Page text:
Of course, it was a breeze for him. He wasn't even tired! And his phone started buzzing almost immediately - before we even got to the car.

Once back at the house, he was soon off to catch up with his mates and spent the afternoon on the beach at Encinitas.
Bed at 8.30 last night and up at 7am for lots of this:

It's SO GOOD to have him home!

:: This is a pic of David and me with Lily and Will at the farm at Eagle Bay, just a few days before Dave and I left to come back to the US:

:: It was wonderful for Lily and Will to get back and see all their mates and to be back on home turf. Will says he was sad to leave Perth again but ready to get back to San Diego all at the same time. And looking forward to school!
:: There's an oak tree at the farm, just the same size and look as the one Garry and I used to play on when we were kids in England; we called it The Old Oak, but it probably was only about 20 years old.
Lily and Will climbed this one with Devon (left) and James. Devon was our next-door neighbour at Gloster Street, and James lived three houses down. They were all born while their families lived in Gloster Street, and they've remained friends.
Dev's studying psych at Curtin; James is studying aviation and aiming for the Australian Defence Force Academy in Canberra; Lily's a sophomore at the Evergreen State, WA; and Will's about to enter his last year at high school with his sights firmly set on the Brooks Institute in Santa Barbara.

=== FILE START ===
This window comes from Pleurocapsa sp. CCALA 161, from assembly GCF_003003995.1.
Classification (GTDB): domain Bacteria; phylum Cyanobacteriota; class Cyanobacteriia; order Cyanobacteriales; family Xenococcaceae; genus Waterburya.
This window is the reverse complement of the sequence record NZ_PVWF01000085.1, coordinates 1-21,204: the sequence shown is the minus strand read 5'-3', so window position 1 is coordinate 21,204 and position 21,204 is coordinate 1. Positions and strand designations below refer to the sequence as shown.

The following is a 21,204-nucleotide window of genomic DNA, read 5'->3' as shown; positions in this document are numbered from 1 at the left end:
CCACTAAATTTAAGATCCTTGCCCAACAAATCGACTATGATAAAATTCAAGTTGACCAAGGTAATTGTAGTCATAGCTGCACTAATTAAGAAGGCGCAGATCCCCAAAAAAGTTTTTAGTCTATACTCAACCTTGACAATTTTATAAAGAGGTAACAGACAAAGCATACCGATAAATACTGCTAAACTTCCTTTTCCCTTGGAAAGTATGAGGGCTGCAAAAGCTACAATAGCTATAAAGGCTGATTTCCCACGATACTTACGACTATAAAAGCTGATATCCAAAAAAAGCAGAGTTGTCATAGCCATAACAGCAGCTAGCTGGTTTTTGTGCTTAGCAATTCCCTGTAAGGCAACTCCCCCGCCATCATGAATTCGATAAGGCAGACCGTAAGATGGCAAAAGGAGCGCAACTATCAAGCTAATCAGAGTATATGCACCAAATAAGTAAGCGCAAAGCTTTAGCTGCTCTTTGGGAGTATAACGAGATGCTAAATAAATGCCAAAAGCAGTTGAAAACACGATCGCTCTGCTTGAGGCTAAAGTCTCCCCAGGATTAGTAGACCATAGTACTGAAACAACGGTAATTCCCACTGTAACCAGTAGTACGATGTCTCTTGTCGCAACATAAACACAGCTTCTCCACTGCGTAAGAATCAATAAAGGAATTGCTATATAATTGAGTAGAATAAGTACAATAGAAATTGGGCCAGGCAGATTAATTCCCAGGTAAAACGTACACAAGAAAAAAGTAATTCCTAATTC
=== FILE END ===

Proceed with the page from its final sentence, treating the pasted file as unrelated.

James took Will to Perth airport to see him off on Tuesday night - such a kind thing to do at 4am. Dev and James are coming out to California to spend Christmas with us - so I'd better get cracking and book a cabin up in the snow!
:: Now all I need is for Lily to return to the fold!

Tuesday, 7 August 2007


I feel I've neglected book reading lately.

We subscribe to some fantastic magazines, which are SO cheap here, and SO good, that they sometimes are all I have time to read. Recently, for example, I've started receiving the 'New York Review of Books', which is heaven on a stick. Just take a look:

The size of a tabloid newspaper (I had to scan it in two bits) and printed on newsprint, with very few photographs or illustrations of any kind, it has page after page of articles by brilliant writers. Lots of recommendations and lists.

:: Because this is the summer of A Very Important Harry Potter Book, and because I cannot for the life of me remember what happened in the earlier HP books I read, I have started again at book one. Loved it and finished it yesterday with the morning's tea and toast in bed. So I'll be off to B&N this morning to get the second volume. My guess is that by the time Lily gets back, early next month, I'll have caught up enough to discuss the latest one with her!

:: HP has interrupted my reading of Monica Ali's Brick Lane, which I was also thoroughly enjoying. It's about a Bangladeshi woman who finds herself in London after an arranged marriage to a much older man. Well-drawn characters and a fascinating picture of England. Why do I, an English-born Australian living in the US, enjoy these novels about transplanted people so much?

:: I recently finished yet another mind-bogglingly excellent book by Barbara Kingsolver, Animal Dreams. I find that when I read her stuff, like Ian McEwan's, i want to w-r-i-t-e. It's a bit like how really great paintings make me want to p-a-i-n-t!

:: Talking of great paintings, David and I were up at the Getty Center again yesterday (we had time to kill in LA before meeting another of our Australian recruits at the airport). On loan, and on display in its own beautiful room, is Manet's A Bar at the Folies-Bergere. Oh bliss!